A debut that is affecting and perplexing in equal measure. Give Wilkins points for audacity: his first novel features two distinct parallel narrative strands, offered in alternate chapters. In one, the narrator (a mathematical prodigy doing postgraduate work at Cambridge University) energetically traces the history of humankind's attempts to measure time. The other, more conventional, narrative strand follows his love for an older woman, their gentle courtship, and the collapse of their hopes as she sinks into a fatal neurological illness. There's much that's moving here: the rather idiosyncratic romance is depicted with restraint and a precise attention to detail. And the narrative on the evolution of the human fascination with time, and of the efforts to adequately measure it, is vigorous and detailed. But the attempt to mesh the tragedy of romantic loss and the history of time and human mortality seems more awkward than persuasive, and the symbolism more heavy-handed than compelling.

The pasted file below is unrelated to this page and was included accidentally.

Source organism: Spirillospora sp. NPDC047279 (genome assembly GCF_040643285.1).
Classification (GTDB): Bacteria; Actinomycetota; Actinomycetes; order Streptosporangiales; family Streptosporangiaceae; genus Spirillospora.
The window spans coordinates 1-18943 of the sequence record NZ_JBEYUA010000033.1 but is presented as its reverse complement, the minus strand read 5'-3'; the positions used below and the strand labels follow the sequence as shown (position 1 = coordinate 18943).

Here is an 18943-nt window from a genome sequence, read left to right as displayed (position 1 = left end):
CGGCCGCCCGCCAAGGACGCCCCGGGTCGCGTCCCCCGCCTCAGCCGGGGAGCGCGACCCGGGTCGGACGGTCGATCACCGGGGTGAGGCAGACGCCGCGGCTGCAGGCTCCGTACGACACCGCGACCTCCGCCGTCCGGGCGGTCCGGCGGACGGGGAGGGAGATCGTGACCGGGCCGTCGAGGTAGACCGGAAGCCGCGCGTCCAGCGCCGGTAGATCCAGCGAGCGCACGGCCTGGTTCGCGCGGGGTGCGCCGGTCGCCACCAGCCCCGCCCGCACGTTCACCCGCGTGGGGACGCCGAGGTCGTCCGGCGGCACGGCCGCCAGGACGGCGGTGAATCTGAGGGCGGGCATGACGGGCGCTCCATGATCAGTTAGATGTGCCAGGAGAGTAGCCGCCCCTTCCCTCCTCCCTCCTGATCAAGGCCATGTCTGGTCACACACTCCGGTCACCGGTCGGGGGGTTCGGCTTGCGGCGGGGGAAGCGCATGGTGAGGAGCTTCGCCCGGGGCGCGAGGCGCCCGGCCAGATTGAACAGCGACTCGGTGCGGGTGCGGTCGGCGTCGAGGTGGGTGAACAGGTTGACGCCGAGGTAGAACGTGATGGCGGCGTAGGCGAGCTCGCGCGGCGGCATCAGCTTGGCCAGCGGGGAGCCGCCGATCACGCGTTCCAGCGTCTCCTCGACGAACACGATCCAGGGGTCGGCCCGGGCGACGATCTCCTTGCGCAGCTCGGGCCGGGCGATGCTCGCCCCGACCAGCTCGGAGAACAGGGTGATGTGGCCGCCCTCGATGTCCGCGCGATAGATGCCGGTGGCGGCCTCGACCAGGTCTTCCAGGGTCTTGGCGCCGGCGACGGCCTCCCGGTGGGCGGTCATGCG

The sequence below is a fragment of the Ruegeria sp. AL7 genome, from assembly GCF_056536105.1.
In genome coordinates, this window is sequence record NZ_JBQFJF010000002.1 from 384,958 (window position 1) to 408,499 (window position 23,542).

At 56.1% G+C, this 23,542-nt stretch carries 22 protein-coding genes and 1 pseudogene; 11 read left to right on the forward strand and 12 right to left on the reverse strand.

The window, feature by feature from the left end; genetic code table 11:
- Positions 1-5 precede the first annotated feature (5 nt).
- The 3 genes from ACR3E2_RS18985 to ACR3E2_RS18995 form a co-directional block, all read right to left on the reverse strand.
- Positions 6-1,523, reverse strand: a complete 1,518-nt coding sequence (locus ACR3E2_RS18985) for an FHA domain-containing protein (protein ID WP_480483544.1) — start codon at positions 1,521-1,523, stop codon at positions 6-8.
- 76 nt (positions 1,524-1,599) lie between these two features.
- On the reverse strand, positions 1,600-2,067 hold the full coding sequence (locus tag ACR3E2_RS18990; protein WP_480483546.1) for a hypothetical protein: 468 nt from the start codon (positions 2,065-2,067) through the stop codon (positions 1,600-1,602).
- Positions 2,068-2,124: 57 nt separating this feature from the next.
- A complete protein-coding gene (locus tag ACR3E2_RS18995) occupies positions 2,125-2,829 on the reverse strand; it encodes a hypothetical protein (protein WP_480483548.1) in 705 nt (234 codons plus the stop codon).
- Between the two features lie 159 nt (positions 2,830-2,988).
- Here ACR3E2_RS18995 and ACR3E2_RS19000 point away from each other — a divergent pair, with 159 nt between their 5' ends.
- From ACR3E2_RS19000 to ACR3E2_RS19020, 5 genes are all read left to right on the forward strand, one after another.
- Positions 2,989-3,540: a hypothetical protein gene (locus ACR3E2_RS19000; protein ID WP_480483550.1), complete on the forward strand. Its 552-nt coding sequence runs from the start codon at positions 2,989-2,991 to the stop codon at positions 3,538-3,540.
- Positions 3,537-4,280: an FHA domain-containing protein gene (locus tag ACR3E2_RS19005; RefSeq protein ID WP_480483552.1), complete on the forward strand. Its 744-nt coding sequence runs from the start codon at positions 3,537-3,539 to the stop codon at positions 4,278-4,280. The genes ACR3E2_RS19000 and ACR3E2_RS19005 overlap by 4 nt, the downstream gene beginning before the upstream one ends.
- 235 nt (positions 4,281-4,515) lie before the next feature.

Overall, a work more impressive in its parts than as a whole.